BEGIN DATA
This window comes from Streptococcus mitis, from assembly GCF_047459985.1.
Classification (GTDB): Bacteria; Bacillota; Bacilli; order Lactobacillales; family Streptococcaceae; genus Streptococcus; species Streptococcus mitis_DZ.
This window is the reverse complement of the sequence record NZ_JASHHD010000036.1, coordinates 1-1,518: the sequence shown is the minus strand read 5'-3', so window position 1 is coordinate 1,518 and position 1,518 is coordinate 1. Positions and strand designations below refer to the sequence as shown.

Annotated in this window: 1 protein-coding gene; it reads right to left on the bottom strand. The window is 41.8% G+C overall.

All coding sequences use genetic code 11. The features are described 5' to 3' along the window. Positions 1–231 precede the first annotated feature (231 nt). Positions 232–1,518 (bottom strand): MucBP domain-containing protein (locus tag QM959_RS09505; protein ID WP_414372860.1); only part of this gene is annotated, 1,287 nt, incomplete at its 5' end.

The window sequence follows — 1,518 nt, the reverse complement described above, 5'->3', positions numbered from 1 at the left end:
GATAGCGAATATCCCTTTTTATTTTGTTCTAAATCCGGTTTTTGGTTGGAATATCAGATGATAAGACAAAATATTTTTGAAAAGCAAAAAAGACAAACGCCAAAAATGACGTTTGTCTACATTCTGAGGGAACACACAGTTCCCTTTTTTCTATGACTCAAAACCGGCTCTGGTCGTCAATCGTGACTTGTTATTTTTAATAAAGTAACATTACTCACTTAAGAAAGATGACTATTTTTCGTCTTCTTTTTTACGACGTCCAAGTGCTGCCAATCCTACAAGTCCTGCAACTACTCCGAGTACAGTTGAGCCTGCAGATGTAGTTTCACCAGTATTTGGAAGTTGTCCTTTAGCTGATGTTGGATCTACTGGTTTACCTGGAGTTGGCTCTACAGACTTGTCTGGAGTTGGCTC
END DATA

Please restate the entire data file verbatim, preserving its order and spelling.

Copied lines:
This window comes from Streptococcus mitis, from assembly GCF_047459985.1.
Classification (GTDB): Bacteria; Bacillota; Bacilli; order Lactobacillales; family Streptococcaceae; genus Streptococcus; species Streptococcus mitis_DZ.
This window is the reverse complement of the sequence record NZ_JASHHD010000036.1, coordinates 1-1,518: the sequence shown is the minus strand read 5'-3', so window position 1 is coordinate 1,518 and position 1,518 is coordinate 1. Positions and strand designations below refer to the sequence as shown.

Annotated in this window: 1 protein-coding gene; it reads right to left on the bottom strand. The window is 41.8% G+C overall.

All coding sequences use genetic code 11. The features are described 5' to 3' along the window. Positions 1–231 precede the first annotated feature (231 nt). Positions 232–1,518 (bottom strand): MucBP domain-containing protein (locus tag QM959_RS09505; protein ID WP_414372860.1); only part of this gene is annotated, 1,287 nt, incomplete at its 5' end.

The window sequence follows — 1,518 nt, the reverse complement described above, 5'->3', positions numbered from 1 at the left end:
GATAGCGAATATCCCTTTTTATTTTGTTCTAAATCCGGTTTTTGGTTGGAATATCAGATGATAAGACAAAATATTTTTGAAAAGCAAAAAAGACAAACGCCAAAAATGACGTTTGTCTACATTCTGAGGGAACACACAGTTCCCTTTTTTCTATGACTCAAAACCGGCTCTGGTCGTCAATCGTGACTTGTTATTTTTAATAAAGTAACATTACTCACTTAAGAAAGATGACTATTTTTCGTCTTCTTTTTTACGACGTCCAAGTGCTGCCAATCCTACAAGTCCTGCAACTACTCCGAGTACAGTTGAGCCTGCAGATGTAGTTTCACCAGTATTTGGAAGTTGTCCTTTAGCTGATGTTGGATCTACTGGTTTACCTGGAGTTGGCTCTACAGACTTGTCTGGAGTTGGCTC